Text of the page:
Burnout is a common occurrence throughout recovery. Many of the signs of burnout can be similar to the symptoms of depression. Determining if you are struggling with recovery burnout or dealing with a co-occurring disorder can significantly impact your treatment plan.
There are a few main signs to watch for that may be a sign you are reaching a point of burnout in recovery. The symptoms of burnout often arise from heightened stress levels for a prolonged period with delayed rewards.
While it is common to feel exhaustion throughout recovery, exhaustion can be extreme when reaching a point of burnout. It is more than just simply feeling tired, but feeling exhausted from your routine and practices in recovery. It can feel difficult to do anything related to recovery and bettering yourself.
It is common to experience cynicism toward your treatment team, peers, and family members when reaching a state of burnout. As you continue through the recovery process, it may feel that your success is being halted at times. The process of recovery is usually slow and takes a great deal of patience. When your progress begins to slow, it can be easy to blame those supporting you for your slow progression.
It is easier to blame your setbacks on the motives of those around you rather than your motives. As you begin to feel burnout through the recovery process, your motives for success are halted. Your mind may begin to create stories to fulfill your assumption that your support system is working against you. This only reinforces your deep-down desire to quit and give up.
Detachment is often seen in individuals who are experiencing recovery burnout. As you stray away from the desire for success, you likely will begin to detach from communicating with those around you and self-isolate. Detaching from engagements with others and habits you have gained through recovery clearly shows burnout. Maintaining motivation can be extremely difficult when detaching.
While each of these symptoms represents the potential of recovery burnout, they also could resemble depression in many cases. How can we differentiate between burnout and depression and ensure we are providing support for the correct one?
When an individual struggles with depression, they will likely show these characteristics as well. The key difference is the symptoms experienced regarding burnout are directly related to the process of recovery. The feeling of exhaustion with burnout is exhaustion directed toward the efforts through recovery. With depression, levels of exhaustion often arise from inconsistent sleep patterns and general feelings of fatigue.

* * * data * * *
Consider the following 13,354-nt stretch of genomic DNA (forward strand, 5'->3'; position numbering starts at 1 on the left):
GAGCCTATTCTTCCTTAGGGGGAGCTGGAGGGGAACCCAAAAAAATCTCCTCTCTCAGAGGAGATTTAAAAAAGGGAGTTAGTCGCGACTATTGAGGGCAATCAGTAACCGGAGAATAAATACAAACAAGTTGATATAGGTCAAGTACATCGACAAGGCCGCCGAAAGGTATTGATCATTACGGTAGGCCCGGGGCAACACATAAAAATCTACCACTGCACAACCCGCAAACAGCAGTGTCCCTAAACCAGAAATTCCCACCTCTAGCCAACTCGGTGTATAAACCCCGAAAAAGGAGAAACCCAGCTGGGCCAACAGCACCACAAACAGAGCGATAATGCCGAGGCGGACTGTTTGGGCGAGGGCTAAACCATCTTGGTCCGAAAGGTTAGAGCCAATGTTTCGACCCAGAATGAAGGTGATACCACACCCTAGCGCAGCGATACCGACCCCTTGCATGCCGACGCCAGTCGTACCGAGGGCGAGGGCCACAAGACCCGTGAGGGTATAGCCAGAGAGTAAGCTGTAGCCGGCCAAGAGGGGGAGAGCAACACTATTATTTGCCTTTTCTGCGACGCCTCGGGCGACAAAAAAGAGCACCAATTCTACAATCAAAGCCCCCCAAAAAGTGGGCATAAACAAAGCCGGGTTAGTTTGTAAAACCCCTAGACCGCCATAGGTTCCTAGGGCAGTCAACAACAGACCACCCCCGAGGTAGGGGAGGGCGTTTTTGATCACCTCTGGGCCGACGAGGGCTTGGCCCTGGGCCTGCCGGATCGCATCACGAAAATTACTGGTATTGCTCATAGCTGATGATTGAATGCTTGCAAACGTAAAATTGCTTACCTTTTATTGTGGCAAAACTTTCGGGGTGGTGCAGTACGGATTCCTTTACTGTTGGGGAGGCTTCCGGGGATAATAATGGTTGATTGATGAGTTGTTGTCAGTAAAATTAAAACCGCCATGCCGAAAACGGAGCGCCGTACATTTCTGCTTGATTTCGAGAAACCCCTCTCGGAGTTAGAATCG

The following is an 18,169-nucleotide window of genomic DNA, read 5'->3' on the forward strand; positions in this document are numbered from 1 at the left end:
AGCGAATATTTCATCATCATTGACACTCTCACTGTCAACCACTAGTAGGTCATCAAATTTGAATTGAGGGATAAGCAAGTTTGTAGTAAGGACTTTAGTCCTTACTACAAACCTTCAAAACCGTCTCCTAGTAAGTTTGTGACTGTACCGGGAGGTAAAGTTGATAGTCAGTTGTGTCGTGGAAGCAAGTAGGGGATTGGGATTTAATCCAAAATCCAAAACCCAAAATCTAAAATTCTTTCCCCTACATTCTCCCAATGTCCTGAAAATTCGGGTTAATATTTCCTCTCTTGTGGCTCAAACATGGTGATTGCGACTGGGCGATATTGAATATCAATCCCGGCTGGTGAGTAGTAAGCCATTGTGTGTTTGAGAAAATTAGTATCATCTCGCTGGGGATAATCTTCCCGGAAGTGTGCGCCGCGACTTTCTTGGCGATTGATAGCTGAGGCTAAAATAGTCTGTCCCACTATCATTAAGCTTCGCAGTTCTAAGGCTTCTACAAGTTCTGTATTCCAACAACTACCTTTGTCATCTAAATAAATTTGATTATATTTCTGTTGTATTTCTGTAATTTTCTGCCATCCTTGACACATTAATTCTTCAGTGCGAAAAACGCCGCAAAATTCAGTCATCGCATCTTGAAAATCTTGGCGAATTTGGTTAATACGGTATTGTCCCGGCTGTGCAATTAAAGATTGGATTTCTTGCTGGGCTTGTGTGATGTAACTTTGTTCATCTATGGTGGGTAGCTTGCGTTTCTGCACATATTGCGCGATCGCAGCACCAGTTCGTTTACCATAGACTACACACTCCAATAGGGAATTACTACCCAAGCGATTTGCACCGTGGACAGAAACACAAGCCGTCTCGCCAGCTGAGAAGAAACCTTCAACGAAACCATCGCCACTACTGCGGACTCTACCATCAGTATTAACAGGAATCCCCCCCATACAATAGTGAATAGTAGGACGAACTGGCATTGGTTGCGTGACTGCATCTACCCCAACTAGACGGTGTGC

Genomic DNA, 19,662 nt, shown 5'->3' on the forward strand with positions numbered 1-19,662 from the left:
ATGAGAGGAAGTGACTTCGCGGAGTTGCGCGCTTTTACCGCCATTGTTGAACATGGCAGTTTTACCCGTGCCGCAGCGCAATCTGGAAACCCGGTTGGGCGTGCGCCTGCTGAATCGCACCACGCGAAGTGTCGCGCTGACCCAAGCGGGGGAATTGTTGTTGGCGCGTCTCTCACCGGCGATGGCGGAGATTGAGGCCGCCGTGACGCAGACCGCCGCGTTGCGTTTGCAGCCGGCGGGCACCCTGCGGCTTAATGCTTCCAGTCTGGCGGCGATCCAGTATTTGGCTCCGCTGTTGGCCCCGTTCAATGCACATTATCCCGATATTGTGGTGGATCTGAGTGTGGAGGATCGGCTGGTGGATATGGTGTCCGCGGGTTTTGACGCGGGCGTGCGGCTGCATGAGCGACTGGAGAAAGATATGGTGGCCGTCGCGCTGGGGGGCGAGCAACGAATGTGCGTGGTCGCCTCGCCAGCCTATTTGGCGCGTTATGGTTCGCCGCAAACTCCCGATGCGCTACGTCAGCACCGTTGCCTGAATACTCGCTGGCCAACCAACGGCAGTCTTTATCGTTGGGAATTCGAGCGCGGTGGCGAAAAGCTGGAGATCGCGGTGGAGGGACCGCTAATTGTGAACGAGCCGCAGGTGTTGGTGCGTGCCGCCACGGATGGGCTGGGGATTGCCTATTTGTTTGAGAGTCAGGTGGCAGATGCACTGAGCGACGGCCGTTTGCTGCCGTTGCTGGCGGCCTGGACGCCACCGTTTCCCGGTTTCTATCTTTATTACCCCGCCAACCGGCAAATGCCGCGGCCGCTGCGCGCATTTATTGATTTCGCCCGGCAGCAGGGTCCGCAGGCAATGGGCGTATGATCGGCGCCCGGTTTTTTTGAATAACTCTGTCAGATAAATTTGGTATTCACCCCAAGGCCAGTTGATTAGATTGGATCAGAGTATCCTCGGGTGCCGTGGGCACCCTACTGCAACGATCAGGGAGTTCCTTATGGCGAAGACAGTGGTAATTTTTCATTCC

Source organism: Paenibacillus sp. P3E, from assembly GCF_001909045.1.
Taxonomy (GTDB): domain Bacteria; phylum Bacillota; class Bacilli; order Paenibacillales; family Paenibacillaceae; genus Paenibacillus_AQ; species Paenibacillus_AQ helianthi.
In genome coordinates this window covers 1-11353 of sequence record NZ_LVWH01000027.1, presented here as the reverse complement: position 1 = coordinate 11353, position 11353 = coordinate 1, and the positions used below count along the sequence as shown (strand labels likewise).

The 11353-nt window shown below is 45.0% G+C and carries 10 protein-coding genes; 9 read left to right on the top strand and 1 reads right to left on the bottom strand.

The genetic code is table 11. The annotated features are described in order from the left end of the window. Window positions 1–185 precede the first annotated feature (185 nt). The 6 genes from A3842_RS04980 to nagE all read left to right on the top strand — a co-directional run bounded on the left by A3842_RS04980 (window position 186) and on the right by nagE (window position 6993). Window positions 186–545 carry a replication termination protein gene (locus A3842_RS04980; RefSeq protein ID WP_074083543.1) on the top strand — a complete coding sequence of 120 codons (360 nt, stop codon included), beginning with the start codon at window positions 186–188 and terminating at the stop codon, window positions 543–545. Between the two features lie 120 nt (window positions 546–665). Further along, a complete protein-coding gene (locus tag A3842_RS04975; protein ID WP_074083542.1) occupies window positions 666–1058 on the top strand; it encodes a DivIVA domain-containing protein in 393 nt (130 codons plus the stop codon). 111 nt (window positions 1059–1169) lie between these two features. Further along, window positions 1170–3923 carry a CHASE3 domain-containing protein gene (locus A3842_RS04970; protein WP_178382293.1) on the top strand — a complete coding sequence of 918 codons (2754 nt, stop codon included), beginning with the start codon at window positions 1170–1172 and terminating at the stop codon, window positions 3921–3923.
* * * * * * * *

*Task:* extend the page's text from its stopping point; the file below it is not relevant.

Detachment is a common symptom of depression and burnout but appears in different manners. With depression, detachment often occurs with work, school, social situations, family, and engagement in enjoyable activities. With burnout, detachment occurs within the relationships built within recovery. You may push yourself away from your support system and self-isolate from participating in activities to help you succeed in recovery. This is the same with detachment as well.
While depression has many signs that are similar to signs of burnout, there are some key factors that may portray depression. One of the main indicators that you are struggling with depression rather than recovery burnout is the length of time the symptoms are present. With burnout, making alterations to your recovery plan and adjusting your routine, mindset, and motives can help you to reset and have a fresh start in recovery mentally.
If you are struggling with depression, the changes to your recovery program alone will likely not be enough to counteract the effects. If you find that you have attempted to adjust your recovery plan multiple times and cannot escape these symptoms, you likely are dealing with depression rather than burnout.
With burnout, many of the negative feelings that arise are blamed upon others. Another way to determine if you are dealing with depression is to observe your thoughts and emotions toward yourself. If you find that many of your negative emotions are based upon your viewpoints, you likely are dealing with depression.
Whether you find yourself to be struggling with depression or burnout, some adjustments should be made to suit your need throughout recovery. If you are struggling with burnout, implementing new techniques and working to redevelop trust with your treatment team are both important to focus on. By discussing potential options, you can adjust your recovery plan to give you a fresh perspective on recovery.
If dealing with depression, looking into a recovery program that focuses on dual diagnoses is highly recommended. As dealing with substance abuse is important, addressing your mental health and ensuring you are taking steps toward a healthy state of mind is important. Reach out to your treatment team with any concerns and ensure you are in the proper placement for recovery.
Depression and burnout share many similarities and can be hard to differentiate. Burnout is often viewed to have three main symptoms involved. Exhaustion toward recovery progression, cynicism towards your support system, and detachment from treatment are all common to experience when dealing with burnout. While these signs can occur with depression as well, depression often lasts longer. Attempting to adjust your recovery plan to overcome burnout can help you determine if you are dealing with burnout or depression. If your attempts to overcome burnout fail and you continue experiencing symptoms of depression, a program focusing on dual-diagnosis may be recommended. While recovery burnout is not an official diagnosis, it can be hard to identify. It is important to adjust your recovery plan to suit your long-term needs. Reach out to California Care Detox & Treatment to learn more at (949) 281-0632.